This was just one more touch point to keep their proposal top of mind without sending a follow up message.
The key to doing this consistently is a task step in your cadence to review the prospect's company and contact profiles on Twitter and Linkedin, then to share/comment genuinely on something they post.
10. Use a Warm, Personal Tone in Follow-up Emails
Usually, the quality of follow-up emails has a serious drop-off compared to the opening email in the sequence.
I often get a few emails every day that say something along the lines of, ‘Did you see my last email?’, ‘I didn’t hear back from you’ or ‘Thoughts?’ Some of these emails used to work well (I’ve been guilty of a few one-line follow-ups in the past), but in 2022 it's overused and annoying–and likely to land your email in the spam folder.
The primary issue with these cold, short follow-ups is they put the focus on you rather than the prospect. In fact, shorter follow-up emails are 15x less likely to help you book a meeting.
To keep your follow-up emails a bit warmer, here are some examples of the kinds of changes you could make to your current follow-up sequence:
Follow-up 1: change ‘Did you see my last email’ to ‘Would you say you’re similar to XYZ?’:
Follow-up 2: Change ‘I’ve reached out to you a couple of times’ to ‘Did you notice a change when ABC occurred?’:
Follow-up 3: Change ‘Break-up email’ to ‘I made a mistake - is X more focused on this’:
By bringing your follow-up emails up to the same standard as your initial email and avoiding a pestering tone, you’re more likely to get a response.
11. Create a Disengagement Trigger
The more disengaged your list, the worse your sender reputation will be. Top-performing senders optimize messages to maximize engagement on each email they send.
The most common mistake made related to engagement is continuing to message contacts after they’ve become disengaged. Keeping contacts on a list after they’ve stopped listening can cost you deliverability to new prospects who may be a better fit and more engaged. We call this disengaged segment ‘dead weight.’
The obvious solution is to remove disengaged contacts from your list. But, judging when someone becomes disengaged is easier said than done.
Here are some general best practices to know when to stop sending prospects emails:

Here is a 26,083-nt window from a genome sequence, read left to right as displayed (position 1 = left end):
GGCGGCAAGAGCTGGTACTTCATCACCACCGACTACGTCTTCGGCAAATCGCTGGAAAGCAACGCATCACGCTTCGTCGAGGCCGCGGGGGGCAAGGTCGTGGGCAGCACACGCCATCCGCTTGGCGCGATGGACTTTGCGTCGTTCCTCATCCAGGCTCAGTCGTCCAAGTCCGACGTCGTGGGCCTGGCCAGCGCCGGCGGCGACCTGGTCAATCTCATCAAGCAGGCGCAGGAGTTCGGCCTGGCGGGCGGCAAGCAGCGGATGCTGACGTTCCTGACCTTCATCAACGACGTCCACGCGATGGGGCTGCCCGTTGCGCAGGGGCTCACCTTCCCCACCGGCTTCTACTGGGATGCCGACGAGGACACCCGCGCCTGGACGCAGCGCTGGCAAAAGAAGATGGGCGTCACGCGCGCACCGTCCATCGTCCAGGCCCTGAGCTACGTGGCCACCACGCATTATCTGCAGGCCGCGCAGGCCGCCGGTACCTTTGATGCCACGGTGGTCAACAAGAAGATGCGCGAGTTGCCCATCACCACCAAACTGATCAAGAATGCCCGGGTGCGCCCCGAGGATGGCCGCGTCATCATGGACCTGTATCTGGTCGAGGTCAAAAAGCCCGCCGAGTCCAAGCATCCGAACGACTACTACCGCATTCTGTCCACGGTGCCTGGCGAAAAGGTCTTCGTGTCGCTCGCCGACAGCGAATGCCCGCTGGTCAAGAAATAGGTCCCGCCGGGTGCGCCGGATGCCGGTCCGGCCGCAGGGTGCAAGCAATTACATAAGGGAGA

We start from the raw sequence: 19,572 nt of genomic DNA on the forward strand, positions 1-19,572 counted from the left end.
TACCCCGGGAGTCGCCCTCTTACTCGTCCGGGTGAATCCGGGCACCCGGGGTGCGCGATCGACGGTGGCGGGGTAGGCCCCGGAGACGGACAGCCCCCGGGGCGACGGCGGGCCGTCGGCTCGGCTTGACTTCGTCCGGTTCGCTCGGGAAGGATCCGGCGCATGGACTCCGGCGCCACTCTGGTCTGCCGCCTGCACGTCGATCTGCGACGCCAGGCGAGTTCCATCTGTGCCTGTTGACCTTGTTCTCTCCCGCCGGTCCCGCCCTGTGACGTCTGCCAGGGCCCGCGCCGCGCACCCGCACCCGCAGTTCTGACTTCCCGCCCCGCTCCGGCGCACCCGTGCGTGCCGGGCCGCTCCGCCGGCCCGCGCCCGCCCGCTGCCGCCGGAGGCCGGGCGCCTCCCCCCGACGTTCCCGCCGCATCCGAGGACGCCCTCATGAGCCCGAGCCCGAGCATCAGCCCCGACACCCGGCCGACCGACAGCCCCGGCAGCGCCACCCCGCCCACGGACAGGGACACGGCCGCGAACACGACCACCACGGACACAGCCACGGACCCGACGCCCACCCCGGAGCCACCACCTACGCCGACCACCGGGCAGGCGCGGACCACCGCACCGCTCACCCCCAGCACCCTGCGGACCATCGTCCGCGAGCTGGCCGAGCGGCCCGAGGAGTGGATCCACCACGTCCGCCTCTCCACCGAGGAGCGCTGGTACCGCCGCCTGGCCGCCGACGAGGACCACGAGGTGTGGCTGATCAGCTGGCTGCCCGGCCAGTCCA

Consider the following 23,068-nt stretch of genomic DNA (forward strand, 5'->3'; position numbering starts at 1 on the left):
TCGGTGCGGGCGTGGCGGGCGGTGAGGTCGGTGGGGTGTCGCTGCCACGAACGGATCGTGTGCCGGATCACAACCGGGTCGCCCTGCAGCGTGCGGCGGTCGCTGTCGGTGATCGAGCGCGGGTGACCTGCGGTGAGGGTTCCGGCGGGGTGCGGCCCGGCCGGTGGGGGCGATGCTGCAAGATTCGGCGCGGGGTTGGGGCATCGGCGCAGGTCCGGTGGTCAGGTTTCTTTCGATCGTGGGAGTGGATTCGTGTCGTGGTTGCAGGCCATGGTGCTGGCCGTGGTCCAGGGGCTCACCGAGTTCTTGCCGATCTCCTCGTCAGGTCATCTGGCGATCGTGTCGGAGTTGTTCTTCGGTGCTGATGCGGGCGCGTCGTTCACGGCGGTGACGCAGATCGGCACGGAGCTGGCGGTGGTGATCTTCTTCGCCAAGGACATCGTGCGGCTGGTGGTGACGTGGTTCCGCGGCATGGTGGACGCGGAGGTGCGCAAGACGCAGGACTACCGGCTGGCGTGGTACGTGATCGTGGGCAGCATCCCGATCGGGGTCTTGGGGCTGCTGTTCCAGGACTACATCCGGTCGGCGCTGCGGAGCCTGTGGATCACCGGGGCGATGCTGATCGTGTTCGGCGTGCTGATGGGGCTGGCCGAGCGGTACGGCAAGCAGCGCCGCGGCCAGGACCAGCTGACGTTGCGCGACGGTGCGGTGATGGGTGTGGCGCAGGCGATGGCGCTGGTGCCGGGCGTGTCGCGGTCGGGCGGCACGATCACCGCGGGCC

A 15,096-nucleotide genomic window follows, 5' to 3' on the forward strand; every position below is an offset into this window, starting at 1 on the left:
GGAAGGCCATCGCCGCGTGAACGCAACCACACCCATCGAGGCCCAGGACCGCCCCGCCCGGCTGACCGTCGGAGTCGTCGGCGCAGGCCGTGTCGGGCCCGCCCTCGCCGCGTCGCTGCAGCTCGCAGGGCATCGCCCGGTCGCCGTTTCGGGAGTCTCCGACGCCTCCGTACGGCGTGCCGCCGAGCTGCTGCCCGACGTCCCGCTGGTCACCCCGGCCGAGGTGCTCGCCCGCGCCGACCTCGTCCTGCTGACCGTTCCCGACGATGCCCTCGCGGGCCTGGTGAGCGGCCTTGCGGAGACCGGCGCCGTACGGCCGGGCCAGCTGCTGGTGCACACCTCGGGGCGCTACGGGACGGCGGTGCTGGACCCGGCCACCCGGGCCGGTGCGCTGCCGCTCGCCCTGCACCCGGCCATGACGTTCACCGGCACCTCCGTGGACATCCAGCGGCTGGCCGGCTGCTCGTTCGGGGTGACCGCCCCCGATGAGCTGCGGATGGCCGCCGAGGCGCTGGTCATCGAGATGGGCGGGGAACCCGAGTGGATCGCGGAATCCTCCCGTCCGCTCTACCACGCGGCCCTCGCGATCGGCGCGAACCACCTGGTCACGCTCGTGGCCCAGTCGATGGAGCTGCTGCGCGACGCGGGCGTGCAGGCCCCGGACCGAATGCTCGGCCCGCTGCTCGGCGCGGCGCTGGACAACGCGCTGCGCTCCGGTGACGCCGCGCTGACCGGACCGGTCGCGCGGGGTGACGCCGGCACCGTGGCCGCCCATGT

How you enforce these rules will depend on your CRM/sales engagement solution. In Close CRM, for example, this can be achieved using SmartViews to regularly segment contacts that meet those criteria and remove them from sequences in bulk:
Implementing these rules creates higher general engagement and reduces the risk of contacts reporting your emails as spam. All that leads to a better overall score and a more effective warm up process on your domain.
12. Send Emails Individually, Not Through a Third-Party SMTP
To get the highest open and reply rates, you’ll want to send emails on a one-to-one basis through Google Workplace or O365 email accounts specifically set up for prospecting. This means you won’t want to use a third-party delivery service / SMTP server for cold email
Using a third-party SMTP means you’re sending emails through a server/service like AWS or SendGrid–which are intended for opt-in communications, and email providers scrutinize content from third-party SMTP servers more closely than individual email accounts.
Email providers are more likely to heavily filter content sent via third-party servers because third-party servers have the capability to deliver emails to an unlimited number of recipients over a short period of time–which is far more likely to be used for mass spamming and phishing campaigns than one-to-one emails.
To check if your current set-up is running through a third-party server, just check the sent folder of your cold email mailboxes. If you see messages are being sent individually, you’re using one-to-one outreach (as we’d advise.) If you can’t see the sent messages anywhere, you’re probably on a third-party service and will need to move towards using your email client directly.
Moving to one-to-one outreach vastly reduces your volume and increases the time it takes to contact every prospect. However, you’ll yield better long-term results!
13. Monitor Spam Reporting in Google Postmaster Tools
Google Postmaster Tools (GPT) helps you monitor the sentiment of prospects who use GSuite. Since Google is one of the most popular email providers, especially in the B2B segment, this is a great resource to see if people are reacting negatively to your messages.
Note: GPT will not provide data on the percentage of your emails being automatically filtered into spam (you’ll need an inbox placement provider to figure that out), but it can give you an idea of how many prospects manually flag your messages as spam.
This can help you understand if the messages/follow-ups you’re sending are too aggressive so you can adapt your approach when you see spikes. One of the biggest issues with relying solely on GPT is if messages are automatically filtered to spam you’re not likely to see any spikes in reports (because people can’t manually report emails as spam if they're already in that folder!)
14. Always A/B Test Your Cold Emails
Running consistent A/B tests will help your cold outreach activity look less robotic and prevent content from becoming stale. There are two primary types of A/B tests to be aware of and use:
- Live Variations: Send multiple versions of the same email to prospects in real-time. To do this, simply create an alternative version of your template directly in your sales engagement platform and add it to your sequence: